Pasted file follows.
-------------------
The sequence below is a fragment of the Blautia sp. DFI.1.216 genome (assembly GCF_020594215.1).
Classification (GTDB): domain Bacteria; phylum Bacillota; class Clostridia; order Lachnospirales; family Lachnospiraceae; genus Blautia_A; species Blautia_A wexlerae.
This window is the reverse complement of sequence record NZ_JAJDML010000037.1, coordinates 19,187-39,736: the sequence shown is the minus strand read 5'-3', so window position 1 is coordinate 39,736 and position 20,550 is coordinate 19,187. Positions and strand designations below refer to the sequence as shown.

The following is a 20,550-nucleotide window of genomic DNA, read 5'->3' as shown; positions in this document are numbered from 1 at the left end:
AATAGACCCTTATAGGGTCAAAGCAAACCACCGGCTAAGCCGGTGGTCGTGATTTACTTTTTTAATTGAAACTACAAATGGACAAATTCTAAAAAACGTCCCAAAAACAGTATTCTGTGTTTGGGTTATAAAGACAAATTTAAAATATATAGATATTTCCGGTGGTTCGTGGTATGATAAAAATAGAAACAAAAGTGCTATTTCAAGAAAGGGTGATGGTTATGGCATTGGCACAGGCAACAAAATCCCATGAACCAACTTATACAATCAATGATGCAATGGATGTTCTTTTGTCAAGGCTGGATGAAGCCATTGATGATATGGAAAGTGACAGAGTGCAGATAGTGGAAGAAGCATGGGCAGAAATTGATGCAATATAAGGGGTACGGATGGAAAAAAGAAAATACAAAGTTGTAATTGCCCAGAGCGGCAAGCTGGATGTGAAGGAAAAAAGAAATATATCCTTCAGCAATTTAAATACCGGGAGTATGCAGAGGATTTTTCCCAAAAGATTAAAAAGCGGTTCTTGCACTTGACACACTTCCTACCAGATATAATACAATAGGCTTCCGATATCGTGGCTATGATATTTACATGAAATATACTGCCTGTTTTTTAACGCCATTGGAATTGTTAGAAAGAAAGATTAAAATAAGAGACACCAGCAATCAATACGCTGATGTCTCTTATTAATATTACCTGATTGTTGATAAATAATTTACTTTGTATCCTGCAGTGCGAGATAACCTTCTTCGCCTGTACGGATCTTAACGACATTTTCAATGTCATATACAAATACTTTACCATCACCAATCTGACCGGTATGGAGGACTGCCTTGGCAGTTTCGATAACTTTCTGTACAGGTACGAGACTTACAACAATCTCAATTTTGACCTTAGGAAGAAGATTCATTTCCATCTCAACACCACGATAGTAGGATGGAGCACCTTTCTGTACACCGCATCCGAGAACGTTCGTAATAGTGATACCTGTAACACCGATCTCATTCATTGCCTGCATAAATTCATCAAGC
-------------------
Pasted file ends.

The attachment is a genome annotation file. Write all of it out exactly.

The sequence below is a fragment of the Blautia sp. DFI.1.216 genome (assembly GCF_020594215.1).
Classification (GTDB): domain Bacteria; phylum Bacillota; class Clostridia; order Lachnospirales; family Lachnospiraceae; genus Blautia_A; species Blautia_A wexlerae.
This window is the reverse complement of sequence record NZ_JAJDML010000037.1, coordinates 19,187-39,736: the sequence shown is the minus strand read 5'-3', so window position 1 is coordinate 39,736 and position 20,550 is coordinate 19,187. Positions and strand designations below refer to the sequence as shown.

The following is a 20,550-nucleotide window of genomic DNA, read 5'->3' as shown; positions in this document are numbered from 1 at the left end:
AATAGACCCTTATAGGGTCAAAGCAAACCACCGGCTAAGCCGGTGGTCGTGATTTACTTTTTTAATTGAAACTACAAATGGACAAATTCTAAAAAACGTCCCAAAAACAGTATTCTGTGTTTGGGTTATAAAGACAAATTTAAAATATATAGATATTTCCGGTGGTTCGTGGTATGATAAAAATAGAAACAAAAGTGCTATTTCAAGAAAGGGTGATGGTTATGGCATTGGCACAGGCAACAAAATCCCATGAACCAACTTATACAATCAATGATGCAATGGATGTTCTTTTGTCAAGGCTGGATGAAGCCATTGATGATATGGAAAGTGACAGAGTGCAGATAGTGGAAGAAGCATGGGCAGAAATTGATGCAATATAAGGGGTACGGATGGAAAAAAGAAAATACAAAGTTGTAATTGCCCAGAGCGGCAAGCTGGATGTGAAGGAAAAAAGAAATATATCCTTCAGCAATTTAAATACCGGGAGTATGCAGAGGATTTTTCCCAAAAGATTAAAAAGCGGTTCTTGCACTTGACACACTTCCTACCAGATATAATACAATAGGCTTCCGATATCGTGGCTATGATATTTACATGAAATATACTGCCTGTTTTTTAACGCCATTGGAATTGTTAGAAAGAAAGATTAAAATAAGAGACACCAGCAATCAATACGCTGATGTCTCTTATTAATATTACCTGATTGTTGATAAATAATTTACTTTGTATCCTGCAGTGCGAGATAACCTTCTTCGCCTGTACGGATCTTAACGACATTTTCAATGTCATATACAAATACTTTACCATCACCAATCTGACCGGTATGGAGGACTGCCTTGGCAGTTTCGATAACTTTCTGTACAGGTACGAGACTTACAACAATCTCAATTTTGACCTTAGGAAGAAGATTCATTTCCATCTCAACACCACGATAGTAGGATGGAGCACCTTTCTGTACACCGCATCCGAGAACGTTCGTAATAGTGATACCTGTAACACCGATCTCATTCATTGCCTGCATAAATTCATCAAGC